On 28 September President Richard M. Nixon and his party arrived on board. That night word was received that Gamal Abdul Nasser President of the United Arab Republic had died; an event that might plunge the entire Middle East into a crisis. The intelligence and communications personnel of the Saratoga were required to supply the President Joint Chiefs of Staff and the Secretaries of State and Defense with the essential intelligence information to keep them abreast of the deteriorati ng situation. The Presidential party departed the ship the next evening and Saratoga continued on patrol in the eastern Mediterranean until she sailed for the United States on 2 November. From her arrival at Mayport until 10 March 1971 she was in a "cold iron" status. She then operated off the Florida coast until 7 June when she departed for her eleventh deployment with the Sixth Fleet via Scotland and the North Sea where she participated in exercise "Magic Sword II." She returned t o Mayport on 31 October for a period of restricted availability and local operations.

On 11 April 1972 Saratoga sailed from Mayport en route to Subic Bay P.I. and her first deployment to the western Pacific. She arrived in Subic Bay on 8 May and departed for Vietnam the following week arriving at "Yankee Station" on 18 May for her first period on the line. Before year's end she was on station in the Tonkin Gulf a total of seven times: 18 May to 21 June; 1 to 16 July; 28 July to 22 August; 2 to 19 September 29 September to 21 October; 5 November to 8 December; and 1 8 to 31 December.

During the first period Saratoga lost four aircraft and three pilots. On the plus side on 21 June two of her "Phantoms" attacked three MiG 21s over North Vietnam. Dodging four surface to air missiles they managed to down one of the MiG a ircraft. Saratoga's planes attacked targets ranging from enemy troop concentrations in the lower panhandle to petroleum storage areas northeast of Hanoi. On her second line period she lost an F-4 to enemy fire northeast of Hanoi with the pil ot and radar intercept officer missing in action. During this period her aircraft flew 708 missions against the enemy.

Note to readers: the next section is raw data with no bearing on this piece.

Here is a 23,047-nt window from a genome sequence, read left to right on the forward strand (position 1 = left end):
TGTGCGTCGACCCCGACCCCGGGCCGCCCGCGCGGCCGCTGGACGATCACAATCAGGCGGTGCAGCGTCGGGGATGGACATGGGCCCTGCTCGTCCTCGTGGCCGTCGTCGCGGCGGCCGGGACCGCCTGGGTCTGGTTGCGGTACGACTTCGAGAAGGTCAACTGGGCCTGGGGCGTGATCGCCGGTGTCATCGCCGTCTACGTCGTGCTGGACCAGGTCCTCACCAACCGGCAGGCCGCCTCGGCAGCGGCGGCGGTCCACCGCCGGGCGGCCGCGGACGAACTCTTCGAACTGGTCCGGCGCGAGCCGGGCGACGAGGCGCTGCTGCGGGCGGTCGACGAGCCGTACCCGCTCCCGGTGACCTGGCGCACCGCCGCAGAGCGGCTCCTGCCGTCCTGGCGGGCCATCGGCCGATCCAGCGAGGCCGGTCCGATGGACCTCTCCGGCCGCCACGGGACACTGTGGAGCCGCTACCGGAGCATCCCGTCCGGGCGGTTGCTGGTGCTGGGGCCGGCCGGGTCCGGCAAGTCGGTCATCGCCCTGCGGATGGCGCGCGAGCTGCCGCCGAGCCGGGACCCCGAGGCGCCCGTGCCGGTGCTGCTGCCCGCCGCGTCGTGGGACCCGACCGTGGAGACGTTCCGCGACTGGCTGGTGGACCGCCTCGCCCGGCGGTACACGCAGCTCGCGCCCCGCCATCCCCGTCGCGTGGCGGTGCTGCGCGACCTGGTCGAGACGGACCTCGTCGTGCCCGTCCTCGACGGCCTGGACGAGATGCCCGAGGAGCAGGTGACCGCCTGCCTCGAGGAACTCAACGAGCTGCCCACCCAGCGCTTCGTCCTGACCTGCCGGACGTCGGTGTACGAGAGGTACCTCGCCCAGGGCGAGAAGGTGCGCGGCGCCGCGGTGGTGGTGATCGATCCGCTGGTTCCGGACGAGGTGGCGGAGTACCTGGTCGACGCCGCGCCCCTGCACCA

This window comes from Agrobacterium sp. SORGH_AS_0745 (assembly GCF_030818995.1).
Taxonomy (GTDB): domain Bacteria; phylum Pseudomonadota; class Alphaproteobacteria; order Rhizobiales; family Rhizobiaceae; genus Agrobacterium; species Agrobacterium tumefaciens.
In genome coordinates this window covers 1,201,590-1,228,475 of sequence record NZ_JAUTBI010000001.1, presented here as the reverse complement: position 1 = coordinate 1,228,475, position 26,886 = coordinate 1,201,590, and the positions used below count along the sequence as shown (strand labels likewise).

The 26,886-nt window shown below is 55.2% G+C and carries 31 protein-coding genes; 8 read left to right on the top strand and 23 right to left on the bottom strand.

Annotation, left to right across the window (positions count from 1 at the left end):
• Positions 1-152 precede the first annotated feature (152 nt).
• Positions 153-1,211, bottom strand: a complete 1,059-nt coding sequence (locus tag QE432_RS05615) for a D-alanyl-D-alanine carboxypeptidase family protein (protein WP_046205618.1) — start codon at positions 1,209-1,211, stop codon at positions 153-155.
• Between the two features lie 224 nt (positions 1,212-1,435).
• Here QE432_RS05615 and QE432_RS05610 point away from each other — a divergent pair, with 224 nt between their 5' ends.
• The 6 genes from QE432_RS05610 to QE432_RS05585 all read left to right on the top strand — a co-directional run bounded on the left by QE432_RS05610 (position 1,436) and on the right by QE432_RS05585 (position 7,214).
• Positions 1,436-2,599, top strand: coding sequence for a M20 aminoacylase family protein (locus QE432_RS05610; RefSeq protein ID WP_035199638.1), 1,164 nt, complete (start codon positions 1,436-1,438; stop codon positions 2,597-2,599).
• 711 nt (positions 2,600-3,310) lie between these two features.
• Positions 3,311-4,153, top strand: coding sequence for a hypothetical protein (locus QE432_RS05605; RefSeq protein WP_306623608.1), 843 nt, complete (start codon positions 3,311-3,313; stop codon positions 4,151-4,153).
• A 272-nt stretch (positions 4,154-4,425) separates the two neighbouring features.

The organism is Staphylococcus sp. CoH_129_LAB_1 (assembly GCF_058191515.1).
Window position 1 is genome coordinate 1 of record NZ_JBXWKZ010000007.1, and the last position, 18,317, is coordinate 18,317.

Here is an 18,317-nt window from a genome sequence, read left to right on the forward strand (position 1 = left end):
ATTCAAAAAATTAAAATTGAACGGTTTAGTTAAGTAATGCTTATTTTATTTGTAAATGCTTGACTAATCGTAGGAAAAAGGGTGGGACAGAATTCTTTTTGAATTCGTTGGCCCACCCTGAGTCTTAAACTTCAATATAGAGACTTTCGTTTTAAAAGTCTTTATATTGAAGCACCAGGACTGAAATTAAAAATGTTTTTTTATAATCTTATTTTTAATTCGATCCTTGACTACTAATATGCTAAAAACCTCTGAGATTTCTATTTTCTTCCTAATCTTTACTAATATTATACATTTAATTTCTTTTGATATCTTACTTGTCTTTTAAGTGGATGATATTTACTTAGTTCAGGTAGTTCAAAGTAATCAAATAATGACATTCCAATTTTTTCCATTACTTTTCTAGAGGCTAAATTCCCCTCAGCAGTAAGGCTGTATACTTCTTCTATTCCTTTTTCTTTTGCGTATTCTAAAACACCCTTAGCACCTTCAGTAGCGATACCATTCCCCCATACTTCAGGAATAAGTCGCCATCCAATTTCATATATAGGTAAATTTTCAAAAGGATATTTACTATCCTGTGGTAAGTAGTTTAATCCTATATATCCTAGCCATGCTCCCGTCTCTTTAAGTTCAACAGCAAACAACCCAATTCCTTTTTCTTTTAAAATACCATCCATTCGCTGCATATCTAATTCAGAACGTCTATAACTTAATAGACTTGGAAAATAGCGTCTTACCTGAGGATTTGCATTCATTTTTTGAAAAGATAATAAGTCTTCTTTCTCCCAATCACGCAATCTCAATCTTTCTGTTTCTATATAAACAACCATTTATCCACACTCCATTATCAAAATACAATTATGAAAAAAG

On 6 August Lt. Jim Lloyd flying an A-7 on a bombing mission near Vinh had his plane shot out from under him by a SAM. He ejected into enemy territory at night. In a daring rescue by helicopters supported by CVW-3 aircraft he was lifted from th e midst of enemy soldiers and returned to the Saratoga. On 10 August one of the ship's CAP jet fighters splashed a MiG at night using "Sparrow" missiles.

During the period 2 to 19 September Saratoga aircraft flew over 800 combat strike missions against targets in North Vietnam. On 20 October her aircraft flew 83 close air support sorties in six hours in support of a force of 250 Territorials beleaguered by the North Vietnamese 48th Regiment. Air support saved the small force enabled ARVN troops to advance and killed 102 North Vietnamese soldiers. During her last period on station Saratoga's aircraft battered targets in the he art of North Vietnam for over a week.

Saratoga departed "Yankee Station" for Subic Bay on 7 January 1973. From there she sailed for the United States via Singapore and arrived at Mayport on 13 February 1973. As of 1 January 1974 Saratoga was on active duty with the Atla ntic Fleet.

[Note: The above USS SARATOGA (CV-60) history may or may not contain text provided by crew members of the USS SARATOGA (CV-60) or by other non-crew members and text from the Dictionary of American Naval Fighting Ships]